Okinawan Black Sugar Candy – Kokuto
Okinawa has its own history and culture, which is reflected in the foods you’ll find here. Since Okinawa is so far to the south, you will also find that many of the fields are filled with satokibi, or sugarcane. It might not surprise you then that one of Okinawa’s local treats is a kind of Black Sugar candy made directly from the juice of sugar cane plants. The name of the treat comes from the kanji symbols for black and the second half of sugar.
Making Black Sugar
The process of making the sugar candy is interesting in its subtle complexity. Essentially, the candy is a distillation of the sugarcane juice, but in practice, a lot more goes into it. I was invited to a local factory to observe the creation of some of this delicious sugar candy.
The locals create batches of kokuto twice a week during sugarcane season (January through April). They begin at six in the morning with around 600 sugar cane stalks. The harvested stalks are cut from a field and the leaves are removed. The sugarcane juice is extracted by a large rolling press. The stalks yield around 400 liters of juice that are then placed in large pots over a fire to boil.
Since the sugarcane juice is acidic, bases are used to bring the liquid up to a ph that is more readily consumable. Afterwards, the solution is left to condense over the flames for around 5 hours. As the liquid condenses, it is moved to one pot. In the last hour, the liquid is stirred as it begins to coagulate into a cross between sugar and molasses. The dark liquid bubbles and is stirred and checked for the right consistency.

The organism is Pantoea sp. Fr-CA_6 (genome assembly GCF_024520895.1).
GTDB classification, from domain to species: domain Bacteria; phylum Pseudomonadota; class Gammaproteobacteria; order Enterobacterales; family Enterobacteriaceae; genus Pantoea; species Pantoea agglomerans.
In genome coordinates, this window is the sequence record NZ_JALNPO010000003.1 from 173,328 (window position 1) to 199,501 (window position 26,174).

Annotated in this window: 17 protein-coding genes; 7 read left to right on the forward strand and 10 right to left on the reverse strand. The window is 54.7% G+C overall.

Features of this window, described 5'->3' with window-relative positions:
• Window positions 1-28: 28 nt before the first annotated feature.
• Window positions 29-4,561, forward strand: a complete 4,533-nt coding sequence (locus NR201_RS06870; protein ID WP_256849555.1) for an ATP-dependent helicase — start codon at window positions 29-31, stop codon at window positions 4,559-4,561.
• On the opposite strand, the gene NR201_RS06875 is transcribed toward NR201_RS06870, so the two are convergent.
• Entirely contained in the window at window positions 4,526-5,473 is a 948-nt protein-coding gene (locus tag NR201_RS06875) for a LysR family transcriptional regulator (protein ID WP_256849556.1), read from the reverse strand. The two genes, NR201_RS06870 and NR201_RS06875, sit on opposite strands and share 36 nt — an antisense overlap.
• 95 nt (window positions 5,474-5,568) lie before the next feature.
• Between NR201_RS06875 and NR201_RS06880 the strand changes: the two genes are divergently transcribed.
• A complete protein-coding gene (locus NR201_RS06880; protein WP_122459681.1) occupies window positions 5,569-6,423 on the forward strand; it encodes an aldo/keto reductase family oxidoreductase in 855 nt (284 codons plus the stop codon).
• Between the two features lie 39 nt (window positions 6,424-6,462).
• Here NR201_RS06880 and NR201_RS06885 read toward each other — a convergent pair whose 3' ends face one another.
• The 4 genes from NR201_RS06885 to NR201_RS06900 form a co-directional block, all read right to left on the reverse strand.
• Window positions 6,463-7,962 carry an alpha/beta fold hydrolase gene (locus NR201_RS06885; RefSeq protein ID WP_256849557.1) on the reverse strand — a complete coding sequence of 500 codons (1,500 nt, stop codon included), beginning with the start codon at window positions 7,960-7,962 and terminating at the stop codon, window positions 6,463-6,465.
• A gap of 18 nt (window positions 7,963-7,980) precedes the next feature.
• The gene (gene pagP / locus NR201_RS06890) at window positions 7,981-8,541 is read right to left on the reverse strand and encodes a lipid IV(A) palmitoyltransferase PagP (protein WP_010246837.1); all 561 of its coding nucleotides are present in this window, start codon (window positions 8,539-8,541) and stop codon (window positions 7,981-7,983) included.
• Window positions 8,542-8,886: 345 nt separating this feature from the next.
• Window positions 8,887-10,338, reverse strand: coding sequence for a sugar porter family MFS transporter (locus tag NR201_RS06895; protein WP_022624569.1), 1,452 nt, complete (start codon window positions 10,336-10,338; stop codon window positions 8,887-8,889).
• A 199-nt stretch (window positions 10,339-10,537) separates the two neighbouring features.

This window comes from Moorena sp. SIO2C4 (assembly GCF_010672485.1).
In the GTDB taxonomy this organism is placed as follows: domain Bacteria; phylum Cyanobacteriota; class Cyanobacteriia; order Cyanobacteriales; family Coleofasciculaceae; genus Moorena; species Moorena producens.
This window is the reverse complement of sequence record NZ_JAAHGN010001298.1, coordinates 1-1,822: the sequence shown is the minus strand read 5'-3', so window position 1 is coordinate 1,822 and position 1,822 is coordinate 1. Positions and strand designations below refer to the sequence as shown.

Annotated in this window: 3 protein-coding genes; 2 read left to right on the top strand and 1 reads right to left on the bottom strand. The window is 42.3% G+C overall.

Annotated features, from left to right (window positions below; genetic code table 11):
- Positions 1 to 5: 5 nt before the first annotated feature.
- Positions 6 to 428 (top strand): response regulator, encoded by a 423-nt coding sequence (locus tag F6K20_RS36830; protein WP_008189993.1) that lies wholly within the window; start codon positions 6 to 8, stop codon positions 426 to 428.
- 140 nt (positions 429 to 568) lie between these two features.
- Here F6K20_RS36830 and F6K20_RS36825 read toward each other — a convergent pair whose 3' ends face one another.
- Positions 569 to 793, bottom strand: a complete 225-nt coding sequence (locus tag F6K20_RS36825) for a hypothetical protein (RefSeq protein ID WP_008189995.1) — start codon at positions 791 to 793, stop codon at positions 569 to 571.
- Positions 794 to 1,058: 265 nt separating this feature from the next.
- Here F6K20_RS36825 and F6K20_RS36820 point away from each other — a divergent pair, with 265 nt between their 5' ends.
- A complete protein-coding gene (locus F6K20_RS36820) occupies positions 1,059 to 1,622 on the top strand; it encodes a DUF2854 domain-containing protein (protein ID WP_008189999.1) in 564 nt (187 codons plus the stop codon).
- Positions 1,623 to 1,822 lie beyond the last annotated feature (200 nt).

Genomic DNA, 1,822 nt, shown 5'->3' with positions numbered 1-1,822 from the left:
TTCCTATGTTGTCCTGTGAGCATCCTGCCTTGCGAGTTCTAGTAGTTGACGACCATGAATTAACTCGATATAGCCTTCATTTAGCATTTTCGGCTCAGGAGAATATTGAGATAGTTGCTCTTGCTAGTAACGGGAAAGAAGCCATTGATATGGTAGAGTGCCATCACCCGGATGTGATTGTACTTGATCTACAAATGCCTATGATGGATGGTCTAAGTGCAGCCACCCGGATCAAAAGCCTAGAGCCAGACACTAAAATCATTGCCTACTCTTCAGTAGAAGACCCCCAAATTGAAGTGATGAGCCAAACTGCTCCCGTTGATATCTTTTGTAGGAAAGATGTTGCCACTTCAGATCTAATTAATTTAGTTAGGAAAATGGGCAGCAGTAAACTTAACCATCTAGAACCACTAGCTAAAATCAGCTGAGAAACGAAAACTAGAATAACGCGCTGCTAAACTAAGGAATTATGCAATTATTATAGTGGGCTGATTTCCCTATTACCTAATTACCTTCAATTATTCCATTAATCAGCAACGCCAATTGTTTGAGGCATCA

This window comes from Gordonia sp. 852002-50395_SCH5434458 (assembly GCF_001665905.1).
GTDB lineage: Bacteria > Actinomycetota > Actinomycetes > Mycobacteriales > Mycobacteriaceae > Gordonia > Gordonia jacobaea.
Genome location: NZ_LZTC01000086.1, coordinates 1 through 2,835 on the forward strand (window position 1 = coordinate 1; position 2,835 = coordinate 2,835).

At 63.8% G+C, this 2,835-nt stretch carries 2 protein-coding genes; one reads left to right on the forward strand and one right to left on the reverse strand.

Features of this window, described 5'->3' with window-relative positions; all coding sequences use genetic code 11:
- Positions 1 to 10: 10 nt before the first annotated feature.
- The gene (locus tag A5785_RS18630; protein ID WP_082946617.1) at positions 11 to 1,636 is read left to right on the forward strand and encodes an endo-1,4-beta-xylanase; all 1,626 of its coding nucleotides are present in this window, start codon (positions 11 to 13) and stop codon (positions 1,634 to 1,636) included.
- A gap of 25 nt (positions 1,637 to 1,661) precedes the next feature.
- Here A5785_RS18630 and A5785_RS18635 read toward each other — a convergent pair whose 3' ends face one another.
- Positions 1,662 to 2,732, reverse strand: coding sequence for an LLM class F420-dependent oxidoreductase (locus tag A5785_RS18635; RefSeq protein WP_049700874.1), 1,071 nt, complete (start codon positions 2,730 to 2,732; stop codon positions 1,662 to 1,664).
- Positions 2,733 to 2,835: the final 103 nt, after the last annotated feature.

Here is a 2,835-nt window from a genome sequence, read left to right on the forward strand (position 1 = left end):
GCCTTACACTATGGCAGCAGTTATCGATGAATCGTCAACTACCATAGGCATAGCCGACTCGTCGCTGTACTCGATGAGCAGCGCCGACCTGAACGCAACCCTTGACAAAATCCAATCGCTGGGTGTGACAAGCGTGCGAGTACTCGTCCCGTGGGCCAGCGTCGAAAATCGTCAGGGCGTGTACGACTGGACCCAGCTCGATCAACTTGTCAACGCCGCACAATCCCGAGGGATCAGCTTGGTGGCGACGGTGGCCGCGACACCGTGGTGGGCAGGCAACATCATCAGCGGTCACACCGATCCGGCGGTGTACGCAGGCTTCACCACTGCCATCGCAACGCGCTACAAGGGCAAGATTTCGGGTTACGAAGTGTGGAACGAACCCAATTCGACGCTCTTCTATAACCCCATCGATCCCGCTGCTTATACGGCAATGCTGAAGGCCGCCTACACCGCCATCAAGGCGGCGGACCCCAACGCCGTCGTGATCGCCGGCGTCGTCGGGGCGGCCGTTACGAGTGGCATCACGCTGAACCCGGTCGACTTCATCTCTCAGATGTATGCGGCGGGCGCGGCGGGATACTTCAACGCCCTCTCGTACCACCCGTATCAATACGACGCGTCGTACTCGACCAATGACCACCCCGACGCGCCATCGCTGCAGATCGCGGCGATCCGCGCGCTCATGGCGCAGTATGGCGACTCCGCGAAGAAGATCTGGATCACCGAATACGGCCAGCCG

When the workers determine that the process is finished, they transfer the liquid to nabe (large pots) to cool. The liquid is stirred vigorously to introduce air into the cooling sugar candy so that it will not be too hard. Once the liquid is nearly cool it is transferred to pans to rest. Just before they become completely hard, the cooling kokuto is scored so that it will be easier to create blocks later.
The most delicious kokuto is said to be the thin wafers of kokuto that cool on the sides of the nabe. Since they are the most aerated and are layered from the stirring of the liquid they are indeed delicious.
More on Kokuto
Most large scale operations will involve more steps, chemicals, and more uniform results. The process I describe here is the local method on a small island in Okinawa. The Oyatsumura factory and shop started out making kokuto in the garden for family and friends and developed over ten years to the still small but popular operation it is today. The hand made black sugar candy is delicious and special. You can order by calling the number listed on the Ultimate English Guide page, or stop by Kumejima to try some yourself!